Tuesday, January 14, 2014

Bucket List 5 - Time and tide waits for no man

The Tonkin Line

JDT outside his first ironmongery in Lonsdale St, Melbourne

As detailed in my previous post, my 3*G-grandfather, Uriah Tonkin, and my 3*G-grandmother, Avis Dunstan, fell victim to Cholera in 1848 in Penzance, Cornwall. Their son, John Dunstan Tonkin sailed off to Melbourne in 1859 in the "Swiftsure". Eleven years elapsed, during which time JDT lived in London, married and sired 5 children. These are my father's direct-line ancestors.

The Selby Line
Manifest of the "Spartan", 1839

Swap over to my mother's ancestors, and the similarities are chilling. My 3*G-grandfather, John Selby and my 3*G-grandmother, Hannah Clift, brought their infant sons, John and Thomas to Australia aboard the "Spartan". They had been living in Lambeth on the south of the Thames when the younger son, Thomas, was born in September, 1837. They boarded the "Spartan" at Falmouth on 23rd February, 1839 and arrived in Port Jackson on 13th May. John, and his younger brother, Daniel, were sponsored to emigrate to New South Wales. They were "tradies", with a skill - carpentry - much needed in a quickly expanding metropolis like Sydney. They were 'imported' by a Captain Bull (I gather he paid the 'bounty') at a cost of £18 each adult, and £5 each child. John's 'native place' was Kent and Hannah's 'Campbell'. Both John and Hannah could read and write. Within 14 years (ie by 1853) John & Hannah Selby owned a freehold property in Franklin Place, Glebe, and along with it came a place on the electoral roll, and the right to vote.

What was the Bounty Scheme?
The "industrial revolutions" of the 19th century caused prosperity to pass the ordinary labourer by. Bad harvests led to an agricultural depression. The Corn Laws were passed so that food prices rose, wages fell, causing starvation to set in. In 1834 new Poor Laws led to the rise of Workhouses. The condition of village labourers continued to deteriorate until many reached such a state of despair that they were ready to revolt. This period became so distressing for agricultural labourers and tradesmen that parish officials began encouraging them to emigrate to N.S.W. In NSW there had developed a thriving pastoral industry where trained labour was in short supply. The Bounty Immigration Scheme was first suggested by Edward Gibbon Wakefield in the UK. The first set of Bounty regulations was gazetted by Governor Bourke in New South Wales in October 1835:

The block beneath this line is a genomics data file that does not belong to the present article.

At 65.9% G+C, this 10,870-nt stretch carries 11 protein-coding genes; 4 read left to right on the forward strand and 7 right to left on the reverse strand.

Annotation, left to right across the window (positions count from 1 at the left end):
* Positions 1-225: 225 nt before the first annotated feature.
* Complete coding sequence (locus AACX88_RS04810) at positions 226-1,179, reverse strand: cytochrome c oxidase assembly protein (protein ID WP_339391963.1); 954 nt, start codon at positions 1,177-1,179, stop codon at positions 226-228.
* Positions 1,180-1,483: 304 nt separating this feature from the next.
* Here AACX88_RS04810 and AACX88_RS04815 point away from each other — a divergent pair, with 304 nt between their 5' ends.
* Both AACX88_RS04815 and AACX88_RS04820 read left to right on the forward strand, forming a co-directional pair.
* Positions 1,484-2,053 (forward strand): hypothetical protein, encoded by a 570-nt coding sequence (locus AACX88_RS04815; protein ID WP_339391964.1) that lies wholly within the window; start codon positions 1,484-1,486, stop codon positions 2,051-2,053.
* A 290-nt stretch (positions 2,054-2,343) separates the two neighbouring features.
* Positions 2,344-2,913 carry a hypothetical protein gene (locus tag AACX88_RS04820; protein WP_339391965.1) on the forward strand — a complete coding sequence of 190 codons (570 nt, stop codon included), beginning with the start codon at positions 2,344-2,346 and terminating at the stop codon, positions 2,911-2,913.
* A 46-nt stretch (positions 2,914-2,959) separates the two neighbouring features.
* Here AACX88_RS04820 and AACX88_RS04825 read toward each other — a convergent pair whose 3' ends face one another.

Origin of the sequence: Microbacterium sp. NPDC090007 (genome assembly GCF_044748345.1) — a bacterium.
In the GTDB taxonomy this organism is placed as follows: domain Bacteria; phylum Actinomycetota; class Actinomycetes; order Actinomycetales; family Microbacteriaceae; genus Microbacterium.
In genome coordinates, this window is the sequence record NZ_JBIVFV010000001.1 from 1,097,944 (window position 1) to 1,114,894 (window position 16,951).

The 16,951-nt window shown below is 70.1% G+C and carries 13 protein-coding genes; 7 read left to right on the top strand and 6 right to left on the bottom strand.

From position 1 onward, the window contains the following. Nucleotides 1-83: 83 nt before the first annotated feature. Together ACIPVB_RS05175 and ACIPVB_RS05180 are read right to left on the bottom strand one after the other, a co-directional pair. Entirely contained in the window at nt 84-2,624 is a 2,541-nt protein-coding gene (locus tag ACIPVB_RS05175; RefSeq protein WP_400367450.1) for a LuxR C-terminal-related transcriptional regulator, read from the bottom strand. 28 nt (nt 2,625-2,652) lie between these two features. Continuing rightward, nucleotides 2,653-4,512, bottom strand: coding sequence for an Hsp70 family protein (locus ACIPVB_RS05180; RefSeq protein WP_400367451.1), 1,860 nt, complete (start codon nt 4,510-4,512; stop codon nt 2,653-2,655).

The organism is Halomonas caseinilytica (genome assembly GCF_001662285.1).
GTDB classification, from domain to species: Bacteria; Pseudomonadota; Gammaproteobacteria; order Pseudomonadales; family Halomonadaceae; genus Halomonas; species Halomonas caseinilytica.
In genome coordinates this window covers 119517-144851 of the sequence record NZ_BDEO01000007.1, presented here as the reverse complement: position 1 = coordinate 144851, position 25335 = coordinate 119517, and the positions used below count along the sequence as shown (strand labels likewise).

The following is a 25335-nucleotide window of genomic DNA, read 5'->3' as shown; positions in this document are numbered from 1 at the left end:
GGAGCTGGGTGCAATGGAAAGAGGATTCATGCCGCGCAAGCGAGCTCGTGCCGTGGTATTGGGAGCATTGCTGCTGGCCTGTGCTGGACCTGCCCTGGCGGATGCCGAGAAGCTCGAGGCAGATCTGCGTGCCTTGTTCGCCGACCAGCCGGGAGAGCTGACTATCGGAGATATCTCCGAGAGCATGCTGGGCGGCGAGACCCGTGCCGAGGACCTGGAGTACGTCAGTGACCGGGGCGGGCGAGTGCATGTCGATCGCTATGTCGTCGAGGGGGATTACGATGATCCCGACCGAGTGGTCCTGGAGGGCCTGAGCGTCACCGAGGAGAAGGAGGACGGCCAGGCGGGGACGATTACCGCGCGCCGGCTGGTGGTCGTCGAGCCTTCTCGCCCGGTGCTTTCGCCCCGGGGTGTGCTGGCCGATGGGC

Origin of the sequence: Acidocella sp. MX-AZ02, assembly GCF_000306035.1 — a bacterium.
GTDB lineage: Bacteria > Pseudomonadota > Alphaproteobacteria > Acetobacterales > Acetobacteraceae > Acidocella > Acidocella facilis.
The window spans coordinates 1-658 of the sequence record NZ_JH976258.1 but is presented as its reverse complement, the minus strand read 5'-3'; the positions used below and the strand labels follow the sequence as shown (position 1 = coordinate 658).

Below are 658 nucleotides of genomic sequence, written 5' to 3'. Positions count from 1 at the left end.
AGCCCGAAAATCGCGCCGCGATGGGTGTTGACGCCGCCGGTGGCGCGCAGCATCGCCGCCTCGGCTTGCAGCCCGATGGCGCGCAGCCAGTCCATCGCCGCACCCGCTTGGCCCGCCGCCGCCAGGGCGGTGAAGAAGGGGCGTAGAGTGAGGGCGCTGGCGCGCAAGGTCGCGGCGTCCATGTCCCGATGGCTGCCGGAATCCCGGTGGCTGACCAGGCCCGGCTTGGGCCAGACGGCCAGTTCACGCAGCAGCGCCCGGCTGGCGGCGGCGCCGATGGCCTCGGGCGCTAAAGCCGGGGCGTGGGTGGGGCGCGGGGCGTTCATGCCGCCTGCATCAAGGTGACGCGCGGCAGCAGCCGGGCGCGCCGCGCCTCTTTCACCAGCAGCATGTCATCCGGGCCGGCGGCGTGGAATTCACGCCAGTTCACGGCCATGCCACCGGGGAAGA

• The persons accepted should be mechanics tradesmen, or agricultural labourers.
  • They should have references as to their character from responsible persons, such as the local magistrate or clergyman.
  • To prove their age they should have Certificates of Baptism.
Settlers in NSW were allowed to recruit their own workers in the UK, paying the emigrants' passages. Complaints from the settlers before 1841 were uncommon. The Bounty was refused on only about 1% of applications, mostly on grounds of age. This system lasted until 1845.

The final eerie similarity
John Selby & Hannah Clift unmarked in the Old Methodist section of Rookwood

In the summer of 1848, Lambeth was engulfed by a devastating epidemic of Cholera. Just as well that John & Hannah took their two young sons to the Colonies. John left with his brother, Daniel. The rest of his extended family was eeking out a meagre living in the papermills of Maidstone in Kent, where John (3*G-GF) had been born in 1812. John's father was also named John, and he had been born in 1782 in Sheffield in Yorkshire. His mother died young, and John joined the papermill drudge line young, moving from Sheffield, Yorkshire to Bolton-le-moors, Lancashire, where he was listed as a bleach seller. It was here that he married Alice Walker at St Peters. From Sheffield to Bolton-le-moors is about 50 miles. But the papermaking business was cut-throat with a surfeit of mills, producing low-quality product. John & Alice moved down to Maidstone in Kent to work in those satanic mills. And so John was born, and Daniel was born, and as with the way of things, they dreamed big dreams, and moved to Australia, leaving their parents and younger siblings to the squalor that camped around the gradually contracting mills in Maidstone. In 1841, John and Alice lived in Maidstone, with Thomas (13), William (10, and Emma (8). John and Alice both died in July 1849, and were buried together on 3rd August in the churchyard of St George The Martyr, Borough High St, London. Their death certificates state: John on the 28th after suffering for 5 days, Alice on the 30th after suffering for 13 hours.

I wonder if John & Daniel, way out in Australia, even knew this had occurred.


Joan Elizabeth said...

The layout on this one is fine. You have collected a wonderful amount of detail. I know at least one of my relies came out under that scheme.

diane b said...

As Joan says you have done a very detailed research here and the stories are similar and fascinating.

Julie said...

I am absolutely besotted with family history. Well, history of Sydney, too. They are so intertwined.

Kerry21 said...

Hello I too am researching John and Hannah Selby and wanted to thank you for your account.